The winners of the award were announced at Kazan in Russia on Thursday, Aga Khan Development Network said on its website.
The winners that include five other structures in Bahrain, Palestine, Russia, Senegal, and the United Arab Emirates will share $1 million between them.
They will be handed over the awards at a ceremony in Kazan later.
The modular structure of the Arcadia Education Project in Keraniganj incorporates space for a preschool, a hostel, a nursery, and a vocational training center, taking a novel approach to a riverine site that is often flooded for five months every year.
Rather than disrupting the ecosystem to create a mound for building, the architect devised the solution of an amphibious structure that could sit on the ground or float on the water, depending on seasonal conditions.
Architect Saif Ul Haque, a lifelong acquaintance of Arcadia founder Razia Alam, devised the solution of an amphibious structure anchored to the site on the bank of the river Dhaleshwari. It can sit on the ground or float on the water, depending on the seasonal conditions.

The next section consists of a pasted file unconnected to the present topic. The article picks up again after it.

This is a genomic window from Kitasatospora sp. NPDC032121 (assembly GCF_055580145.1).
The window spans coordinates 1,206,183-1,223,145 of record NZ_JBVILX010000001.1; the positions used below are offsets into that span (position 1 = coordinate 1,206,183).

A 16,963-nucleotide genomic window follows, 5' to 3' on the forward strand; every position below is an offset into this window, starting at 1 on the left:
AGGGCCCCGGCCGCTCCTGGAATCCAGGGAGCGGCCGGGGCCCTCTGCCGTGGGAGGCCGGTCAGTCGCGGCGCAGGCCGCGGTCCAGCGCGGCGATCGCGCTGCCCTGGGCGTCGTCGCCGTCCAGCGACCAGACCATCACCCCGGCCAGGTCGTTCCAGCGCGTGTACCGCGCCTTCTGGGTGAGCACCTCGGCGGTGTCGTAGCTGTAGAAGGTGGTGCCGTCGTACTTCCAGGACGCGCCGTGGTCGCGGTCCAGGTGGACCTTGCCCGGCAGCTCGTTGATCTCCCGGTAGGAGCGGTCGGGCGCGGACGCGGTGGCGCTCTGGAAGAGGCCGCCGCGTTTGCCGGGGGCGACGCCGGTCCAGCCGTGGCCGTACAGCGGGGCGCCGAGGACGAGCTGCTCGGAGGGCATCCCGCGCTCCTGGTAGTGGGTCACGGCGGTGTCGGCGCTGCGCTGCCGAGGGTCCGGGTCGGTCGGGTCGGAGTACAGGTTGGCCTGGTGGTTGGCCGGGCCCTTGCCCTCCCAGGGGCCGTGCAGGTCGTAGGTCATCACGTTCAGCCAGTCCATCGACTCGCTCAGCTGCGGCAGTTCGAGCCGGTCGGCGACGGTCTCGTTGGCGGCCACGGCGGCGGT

The Award was established by the Shia Ismaili community’s spiritual leader Prince Karim Aga Khan in 1977 to identify and encourage building concepts that successfully addressed the needs and aspirations of communities in which Muslims have a significant presence.
In 2016, Marina Tabassum and Kashef Mahboob Chowdhury of Bangladesh won the award for the design of Dhaka’s Bait Ur Rouf Mosque and Gaibandha’s Friendship Centre, respectively.